Learning Grief and Eating Eggs

n this particular morning, the last thing I say to my middle son before he goes to school is: “You did not finish your eggs. You are a bad egg eater.” I say this because I do not like to waste food. And because two eggs is not too much for a teenager to eat before starting classes. And just because. I made them, I want him to eat them.

I should have said I love you. Enjoy your day, have fun. I know this. I have read the books. I have heard the talks. The parenting advice. I have seen those inspirational Facebook posts. Sometimes I remember. Sometimes I am good. But not always. Not on this day.

The last thing I see of my middle son before he goes to school is his back. I notice how big he is getting and how wide his shoulders are becoming. I do not look for very long. The kitchen is messy. The dishwasher, full. I need to scrape the eggs off of his plate and into the dog’s bowl. And to end the beginning of the day and start the middle. Meetings. Appointments. Work. Commitments.

I do not say good bye to my middle boy.

When he arrives at school, he learns that his English teacher passed away. Last night. Sometime after tweeting homework assignments. And before waking up. This is the first of my son’s school lessons. On this particular day. I wonder how he is told. And who is there, to comfort him. To explain to him. To help him to understand that sometimes people die. And sometimes it is unexpected. And sometimes you don’t get to say good bye.

And I am sad for the teacher. And his family. His daughter. His students. Everyone who knew him. It is a sorrowful day. There are many text messages. Phone calls. Emails from the school, the mayor. We are a community in mourning.

I text my son. To tell him I am sorry. And that I will pick him up if he would like. He doesn’t have to stay. I am ok, he texts to me. I am fine.

When my middle boy comes home from school, he is the same boy who left in the morning. The one who didn’t finish his eggs. Perhaps his shoulders are a bit broader, as they seem to grow every day now. Maybe he is a bit bigger, taller. I don’t know. He is still my boy. This death does not make him a man.

I ask him about his teacher’s passing. And how he is feeling about it. He is sad, he says. He says there are many grief counselors at school. They are there to help the children, the staff, with the grieving process.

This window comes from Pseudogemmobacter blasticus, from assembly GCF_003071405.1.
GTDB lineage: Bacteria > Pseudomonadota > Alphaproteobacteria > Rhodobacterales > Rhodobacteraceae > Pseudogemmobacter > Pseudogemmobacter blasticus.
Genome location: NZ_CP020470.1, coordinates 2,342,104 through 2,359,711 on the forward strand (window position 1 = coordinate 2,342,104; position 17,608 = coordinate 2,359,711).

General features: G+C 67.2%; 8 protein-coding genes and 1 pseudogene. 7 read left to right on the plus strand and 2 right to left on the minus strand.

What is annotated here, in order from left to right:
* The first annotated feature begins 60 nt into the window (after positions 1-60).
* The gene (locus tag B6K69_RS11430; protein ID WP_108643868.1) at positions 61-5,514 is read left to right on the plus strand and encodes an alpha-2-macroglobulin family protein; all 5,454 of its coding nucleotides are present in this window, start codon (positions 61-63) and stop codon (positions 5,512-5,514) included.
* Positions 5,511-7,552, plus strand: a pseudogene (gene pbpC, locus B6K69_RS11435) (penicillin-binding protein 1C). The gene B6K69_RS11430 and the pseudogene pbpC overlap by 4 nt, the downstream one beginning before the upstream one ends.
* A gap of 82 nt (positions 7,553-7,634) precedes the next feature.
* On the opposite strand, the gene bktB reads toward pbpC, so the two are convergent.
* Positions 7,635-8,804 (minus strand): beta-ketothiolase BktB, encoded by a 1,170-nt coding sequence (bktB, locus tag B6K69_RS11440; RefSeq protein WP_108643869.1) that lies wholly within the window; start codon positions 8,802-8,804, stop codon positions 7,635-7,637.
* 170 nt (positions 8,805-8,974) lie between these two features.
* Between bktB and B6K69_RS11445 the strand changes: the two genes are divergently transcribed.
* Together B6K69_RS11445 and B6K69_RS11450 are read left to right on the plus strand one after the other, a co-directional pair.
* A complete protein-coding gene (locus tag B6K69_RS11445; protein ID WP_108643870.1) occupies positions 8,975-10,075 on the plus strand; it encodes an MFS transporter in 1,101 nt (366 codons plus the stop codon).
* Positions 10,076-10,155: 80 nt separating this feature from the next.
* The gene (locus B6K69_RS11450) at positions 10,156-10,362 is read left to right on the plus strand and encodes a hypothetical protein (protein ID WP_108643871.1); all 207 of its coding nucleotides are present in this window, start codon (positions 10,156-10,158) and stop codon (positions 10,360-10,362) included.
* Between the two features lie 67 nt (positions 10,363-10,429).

I just barely knew him, my son says. He was a nice teacher, he says. I feel bad that I am not crying. That I am not sad enough. I don’t know what to feel, he says.

I do not expect these emotions. I am prepared for questions about how his teacher died. And why. I am prepared for questions about loss. I am ready to tell him that everyone dies at some point. That all we can do is appreciate each other while we are here.

And again, and always, I am not really prepared at all.

And so I tell him a story. Because that is what I do. When I don’t know what else to do.

It is something that has been on my mind lately. There are many sad stories told now, at this time of year, this 9-11 time of year. I tell my son about a young wife. Her husband is on one of those planes. Those planes. Those 9-11 planes. When she learns of his death, she does not return to her home. For many months, she stays aways. And when finally she does, she discovers her husband’s undershirts. In the dryer. She does not remember the person she was when she last washed those shirts. She is a different person now, but also the same. The same undershirt washer. The same undershirt folder. But without the man who once wore them.

What does she do?, my son asks. I don’t know, I say. That is the end of the story. Oh, he says.

My son does not finish his eggs the next morning either. I think we need a new breakfast plan. Maybe a little variety.

“You did not finish your eggs,” I tell him. “I love you,” I say. Because I should tell him that. I should tell him that often.  And also,  it is true.

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